Home Accounting and Auditing Regulatory update for October

Regulatory update for October


Once again we take a look at the legal and regulatory changes over the last month as they apply to auditors and accountants. This report was compiled with the assistance of technical advisor Lettie Janse van Vuuren.

Order the recording here for the 30 October webinar where Lettie will guide you through the key changes for the last month.

Here’s a snapshot:

  • IRBA adopts new ISA 540 standard for the audit of accounting estimates
  • SARS issues Employer Reconciliation guide
  • Financial Sector Regulation Act introduces ombud for the sector
  • Comments for National Health Insurance Bill extended to 29 November
  • RICA Act declared unlawful
  • Joburg High Court outlines ways for over-indebted customers to rehabilitate themselves
  • Special investigating unit appointed to look at maladministration at Passenger Rail Agency of SA (Prasa)

The Big 5 changes:

  1. Financial Sector Regulation Act repealed the Financial Services Ombud Schemes Act and came into effect in stages, with the latest being implemented on 1 September 2019. This latest change introduces an ombud system for the financial sector and requires affected companies to pay fees and levies for the upkeep of the ombud)
  2. Draft Housing Consumer Protection Bill 2019 is open for comment. The bill is controversial in that it seeks to improve building quality standards by extending the powers of the National Homebuilders Registration Council (NHBRC). Here’s an explanation of the bill’s possible impact.
  3. National Health Insurance Bill. This bill aims to provide universal health coverage free at the point of care, but has been widely criticised as a bill that the country cannot afford. The deadline for comments has been extended to 29 November 2019. Here is the bill.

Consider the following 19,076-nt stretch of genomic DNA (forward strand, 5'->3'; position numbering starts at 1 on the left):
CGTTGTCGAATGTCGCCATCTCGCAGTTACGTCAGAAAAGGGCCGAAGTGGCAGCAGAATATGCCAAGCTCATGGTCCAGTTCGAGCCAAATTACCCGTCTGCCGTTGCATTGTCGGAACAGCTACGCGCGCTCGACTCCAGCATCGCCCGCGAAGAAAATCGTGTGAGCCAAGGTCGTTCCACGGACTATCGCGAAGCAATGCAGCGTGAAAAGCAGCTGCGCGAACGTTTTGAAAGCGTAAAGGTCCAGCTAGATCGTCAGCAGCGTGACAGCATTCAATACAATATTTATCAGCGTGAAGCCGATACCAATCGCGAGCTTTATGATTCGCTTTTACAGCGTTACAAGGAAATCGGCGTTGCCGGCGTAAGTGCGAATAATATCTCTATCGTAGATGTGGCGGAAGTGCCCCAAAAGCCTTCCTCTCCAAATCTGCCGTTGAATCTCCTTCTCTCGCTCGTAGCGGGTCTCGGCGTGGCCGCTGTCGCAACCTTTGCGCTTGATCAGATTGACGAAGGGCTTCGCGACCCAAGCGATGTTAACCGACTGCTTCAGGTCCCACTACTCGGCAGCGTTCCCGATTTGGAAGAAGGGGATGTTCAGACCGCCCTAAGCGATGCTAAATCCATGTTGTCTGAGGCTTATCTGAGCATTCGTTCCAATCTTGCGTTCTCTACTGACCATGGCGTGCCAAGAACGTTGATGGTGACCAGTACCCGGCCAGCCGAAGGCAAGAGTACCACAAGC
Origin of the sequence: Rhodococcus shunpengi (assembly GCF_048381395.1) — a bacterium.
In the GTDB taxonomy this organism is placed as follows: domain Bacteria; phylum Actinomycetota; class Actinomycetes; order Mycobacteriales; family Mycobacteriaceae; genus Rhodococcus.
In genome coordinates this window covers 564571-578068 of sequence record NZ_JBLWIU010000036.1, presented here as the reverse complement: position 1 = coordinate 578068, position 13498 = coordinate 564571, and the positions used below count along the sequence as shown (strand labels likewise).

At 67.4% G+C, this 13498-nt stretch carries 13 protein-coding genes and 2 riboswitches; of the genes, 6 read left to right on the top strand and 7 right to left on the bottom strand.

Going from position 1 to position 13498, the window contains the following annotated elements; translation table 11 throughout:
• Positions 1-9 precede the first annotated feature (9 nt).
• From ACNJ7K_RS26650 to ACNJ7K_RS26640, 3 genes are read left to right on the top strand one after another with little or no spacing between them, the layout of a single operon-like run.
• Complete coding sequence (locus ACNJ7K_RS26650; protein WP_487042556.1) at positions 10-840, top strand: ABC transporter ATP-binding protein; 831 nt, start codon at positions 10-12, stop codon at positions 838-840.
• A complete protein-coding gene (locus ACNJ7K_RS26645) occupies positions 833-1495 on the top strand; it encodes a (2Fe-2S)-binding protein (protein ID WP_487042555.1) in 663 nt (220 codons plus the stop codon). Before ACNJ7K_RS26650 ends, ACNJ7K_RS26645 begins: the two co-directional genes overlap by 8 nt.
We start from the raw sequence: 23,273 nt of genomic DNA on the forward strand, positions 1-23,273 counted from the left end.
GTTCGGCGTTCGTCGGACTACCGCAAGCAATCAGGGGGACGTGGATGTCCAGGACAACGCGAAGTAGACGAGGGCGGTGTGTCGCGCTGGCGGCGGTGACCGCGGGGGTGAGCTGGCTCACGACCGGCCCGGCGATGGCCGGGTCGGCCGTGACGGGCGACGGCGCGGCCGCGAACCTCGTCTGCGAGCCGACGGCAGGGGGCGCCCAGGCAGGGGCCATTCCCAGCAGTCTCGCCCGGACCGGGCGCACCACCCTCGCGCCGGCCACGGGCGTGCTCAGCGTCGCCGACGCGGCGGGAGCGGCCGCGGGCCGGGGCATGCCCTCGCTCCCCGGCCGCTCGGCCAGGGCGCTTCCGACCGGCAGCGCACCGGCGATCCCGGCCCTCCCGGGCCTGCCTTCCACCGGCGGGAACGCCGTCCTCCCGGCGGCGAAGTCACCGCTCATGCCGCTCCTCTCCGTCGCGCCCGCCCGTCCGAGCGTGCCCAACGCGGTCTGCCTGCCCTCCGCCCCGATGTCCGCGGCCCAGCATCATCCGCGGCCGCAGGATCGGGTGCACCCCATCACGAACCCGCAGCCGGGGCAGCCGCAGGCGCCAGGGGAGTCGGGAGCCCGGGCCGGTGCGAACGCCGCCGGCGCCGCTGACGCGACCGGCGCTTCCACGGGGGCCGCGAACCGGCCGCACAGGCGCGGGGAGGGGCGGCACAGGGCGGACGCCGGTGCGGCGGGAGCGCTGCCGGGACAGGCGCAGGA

4. National Regulator for Compulsory Specifications Act (affecting canned meat products). The purpose of this act is to set up a regulator for compulsory specifications and technical regulations to protect human health and the environment.
  5. Special Investigating Units and Special Tribunals Act: in terms of a government gazette notice issued last month, a special investigating unit has been set up to examine improper conduct and maladministration at Prasa and recover any misappropriated monies.

Other Acts and articles:

  • Director duties and Generally applicable laws / Legal register / Regulatory universe: SA Institute of Professional Accountants provides a handy summary of the laws that govern what is confidential information and what isn’t.
  • Reduction in the Prescribed rate of interest to 10% (from 1 September 2019). According to the Prescribed Rate of Interest Act, interest on debts where no rate is prescribed is calculated at the repo rate plus 3.5%. The prescribed rate of interest applies to all debts unless a different rate is set by law, by trade custom or by agreement between the parties. Here’s a link with more detail.
  • Why the RICA Act (Regulation of Interception of Communications and Provision of Communication-Related Information Act) was found unlawful. This was after a journalist’s phone was unlawfully intercepted during an investigation into former President Jacob Zuma. The court found the Act failed to provide procedures for notifying subjects of state surveillance that their communications were being intercepted).
  • Investor’s remorse: Can you take action against your investment broker for a failed investment? In the case of one duped Sharemax investor, it seems the answer is no. But that is not always the case. See here:

IRBA adopts new ISA 540 standard for the audit of accounting estimates

The International Auditing and Assurance Standards Board (IAASB) issued the International Standard on Auditing (ISA) 540 (Revised), Auditing Accounting Estimates and Related Disclosures, on 3 October 2018.